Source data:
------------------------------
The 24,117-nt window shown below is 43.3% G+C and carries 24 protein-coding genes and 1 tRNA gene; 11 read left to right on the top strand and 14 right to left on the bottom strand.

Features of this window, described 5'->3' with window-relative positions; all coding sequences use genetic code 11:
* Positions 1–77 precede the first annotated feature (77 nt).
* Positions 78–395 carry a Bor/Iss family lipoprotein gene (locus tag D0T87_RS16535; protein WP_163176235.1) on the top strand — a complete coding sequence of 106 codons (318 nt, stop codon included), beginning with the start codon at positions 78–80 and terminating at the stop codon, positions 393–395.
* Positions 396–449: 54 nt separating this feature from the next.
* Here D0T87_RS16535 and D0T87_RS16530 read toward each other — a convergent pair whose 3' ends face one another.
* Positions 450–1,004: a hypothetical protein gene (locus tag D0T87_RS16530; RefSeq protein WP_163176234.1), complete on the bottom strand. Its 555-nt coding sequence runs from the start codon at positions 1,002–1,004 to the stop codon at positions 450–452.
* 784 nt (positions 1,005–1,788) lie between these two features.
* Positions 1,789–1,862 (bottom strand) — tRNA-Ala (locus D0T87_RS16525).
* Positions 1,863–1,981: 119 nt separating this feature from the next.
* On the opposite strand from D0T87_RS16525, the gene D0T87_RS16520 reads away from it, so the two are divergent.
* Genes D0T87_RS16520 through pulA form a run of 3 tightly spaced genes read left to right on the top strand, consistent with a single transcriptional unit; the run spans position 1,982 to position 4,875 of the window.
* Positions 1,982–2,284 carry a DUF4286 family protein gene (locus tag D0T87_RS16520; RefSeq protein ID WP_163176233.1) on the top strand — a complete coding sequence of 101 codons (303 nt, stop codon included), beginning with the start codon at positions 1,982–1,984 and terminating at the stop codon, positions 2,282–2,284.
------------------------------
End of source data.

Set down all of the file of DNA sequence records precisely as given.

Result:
The 24,117-nt window shown below is 43.3% G+C and carries 24 protein-coding genes and 1 tRNA gene; 11 read left to right on the top strand and 14 right to left on the bottom strand.

Features of this window, described 5'->3' with window-relative positions; all coding sequences use genetic code 11:
* Positions 1–77 precede the first annotated feature (77 nt).
* Positions 78–395 carry a Bor/Iss family lipoprotein gene (locus tag D0T87_RS16535; protein WP_163176235.1) on the top strand — a complete coding sequence of 106 codons (318 nt, stop codon included), beginning with the start codon at positions 78–80 and terminating at the stop codon, positions 393–395.
* Positions 396–449: 54 nt separating this feature from the next.
* Here D0T87_RS16535 and D0T87_RS16530 read toward each other — a convergent pair whose 3' ends face one another.
* Positions 450–1,004: a hypothetical protein gene (locus tag D0T87_RS16530; RefSeq protein WP_163176234.1), complete on the bottom strand. Its 555-nt coding sequence runs from the start codon at positions 1,002–1,004 to the stop codon at positions 450–452.
* 784 nt (positions 1,005–1,788) lie between these two features.
* Positions 1,789–1,862 (bottom strand) — tRNA-Ala (locus D0T87_RS16525).
* Positions 1,863–1,981: 119 nt separating this feature from the next.
* On the opposite strand from D0T87_RS16525, the gene D0T87_RS16520 reads away from it, so the two are divergent.
* Genes D0T87_RS16520 through pulA form a run of 3 tightly spaced genes read left to right on the top strand, consistent with a single transcriptional unit; the run spans position 1,982 to position 4,875 of the window.
* Positions 1,982–2,284 carry a DUF4286 family protein gene (locus tag D0T87_RS16520; RefSeq protein ID WP_163176233.1) on the top strand — a complete coding sequence of 101 codons (303 nt, stop codon included), beginning with the start codon at positions 1,982–1,984 and terminating at the stop codon, positions 2,282–2,284.